Big Bubbles (no troubles)

What sucks, who sucks and you suck

Falling Off at the Bottom of the World

An extract from the New Zealand leg of Aidan’s world tour: > “The boat trip included a traditional Maori welcome, consisting of the presentation of a symbolic twig, a welcome to the craft, after a challenge made using a length of pole carved as a spear. A week later we heard a story of a similar ceremony before the trip where a nominated tourist was hit in the face with the spear during the challenge, resulting in the loss of all his teeth.”

The dental accident does not remotely surprise BB, given the total lack of concern that Kiwis show for Health & Safety practices. Doubtless they slapped him on the back to help him spit out the last few fragments of molar and said, “Are y’alright? Good fer you!”

Coming from a country that is swathed in a cats cradle of H&S legislation and increasingly litigating to close the remaining holes, this care-free attitude can be refreshing. BB wasn’t sufficiently refreshed to cast off our worries and join the Great White Shark Dive in Christchurch (“No diving experience required!”), but we were frequently exhilarated by taking a campervan around narrow hairpin bends with a sheer drop, no crash barrier and an unknown potential for oncoming traffic. (“Of course there’s no barrier! Don’t drive off the road, ya dummy!”) Or shared road/rail single track bridges whose ends are obscured by a curve in the track. The Kiwis do not worry about this, even though the road sides are often fenced by a multitude of little white commemorative crosses. Presumably they figure that, since these crosses also appear alongside straight sections of road, you’re as likely to die under a logging lorry on an open stretch as the side of a mountain. But then, they probably also drive with their eyes closed and one leg resting on the dash.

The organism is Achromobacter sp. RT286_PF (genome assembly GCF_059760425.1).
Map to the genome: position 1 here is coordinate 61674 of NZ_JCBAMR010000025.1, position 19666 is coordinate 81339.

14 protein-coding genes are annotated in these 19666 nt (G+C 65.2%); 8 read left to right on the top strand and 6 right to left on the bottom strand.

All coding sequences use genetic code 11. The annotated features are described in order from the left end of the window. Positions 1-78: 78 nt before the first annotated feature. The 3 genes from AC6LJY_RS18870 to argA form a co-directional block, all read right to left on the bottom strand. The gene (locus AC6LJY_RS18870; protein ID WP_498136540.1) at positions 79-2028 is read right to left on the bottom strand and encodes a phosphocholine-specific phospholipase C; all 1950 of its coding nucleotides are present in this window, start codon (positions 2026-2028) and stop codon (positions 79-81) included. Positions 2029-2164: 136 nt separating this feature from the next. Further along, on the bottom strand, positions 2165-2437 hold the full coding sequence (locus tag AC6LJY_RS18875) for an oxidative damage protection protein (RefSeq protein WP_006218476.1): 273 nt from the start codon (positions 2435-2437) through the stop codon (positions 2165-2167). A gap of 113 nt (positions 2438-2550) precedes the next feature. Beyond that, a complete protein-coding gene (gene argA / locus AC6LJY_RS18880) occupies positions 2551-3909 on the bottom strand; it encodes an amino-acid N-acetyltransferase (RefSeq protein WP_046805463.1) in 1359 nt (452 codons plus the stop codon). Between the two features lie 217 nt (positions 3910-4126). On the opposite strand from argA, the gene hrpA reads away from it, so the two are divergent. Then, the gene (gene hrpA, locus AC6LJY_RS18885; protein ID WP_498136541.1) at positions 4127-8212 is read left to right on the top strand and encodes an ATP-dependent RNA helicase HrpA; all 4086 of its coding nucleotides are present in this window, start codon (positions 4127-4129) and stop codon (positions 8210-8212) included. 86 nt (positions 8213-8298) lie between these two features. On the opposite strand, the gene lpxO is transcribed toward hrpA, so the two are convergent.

Such an attitude is completely antithetical to the English, whose existence is governed by the overwhelming need for a constant source of Worry. Firstly, worrying about where the toilets are. Then worrying about punctuality, about the weather (another source of high level stress in planning a NZ itinery), about what to do during the shark dive/parachute jump/spear-waving ceremony (obviously smiling is unadvised for that last one), about dying and especially, about everyone laughing at you while it happens. This makes NZ a highly stressful country for an Englishman, a state that is not helped by the permanent lack of concern evidenced by the natives and their slightly patronising smugness when you challenge them on it with questions like “Are you sure this rope is strong enough?” You can try any one of a number of extreme and dangerous activities in NZ, and they will cheerfully strap you into the appropriate gear, give you a quick word of advice (“Don’t pull this, ok?”), clap you on the back and push you out of a boat or plane or off a high bridge with the words, “Good fer you!” These activities are generally very cheap. So is life out there.

At one point in our holiday, a hotelier regaled us with a story about a friend of his brother who offered flights in a microlight airplane and was not averse to frightening passengers with a few stunt tricks. We nodded and smiled, imagining some highly amusing incident involving airborne diarrhoea at the conclusion (which would be a fairly typical example of Kiwi humour). “But on the third flight, he stalled in the loop and crashed and they were all killed,” he finished casually. Oh. Ah. Not that kind of story then. Ha. It’s only a matter of time before the entire country is bankrupted in a massive manslaughter suit brought by the relatives of a deceased German tour party.

BB steers well clear of all that stupidity, yet even we managed to fall off a horse while there. The fact that we were a rank amateur rider was considered no barrier to mounting us on the friskiest and most strong-willed animal in the paddock.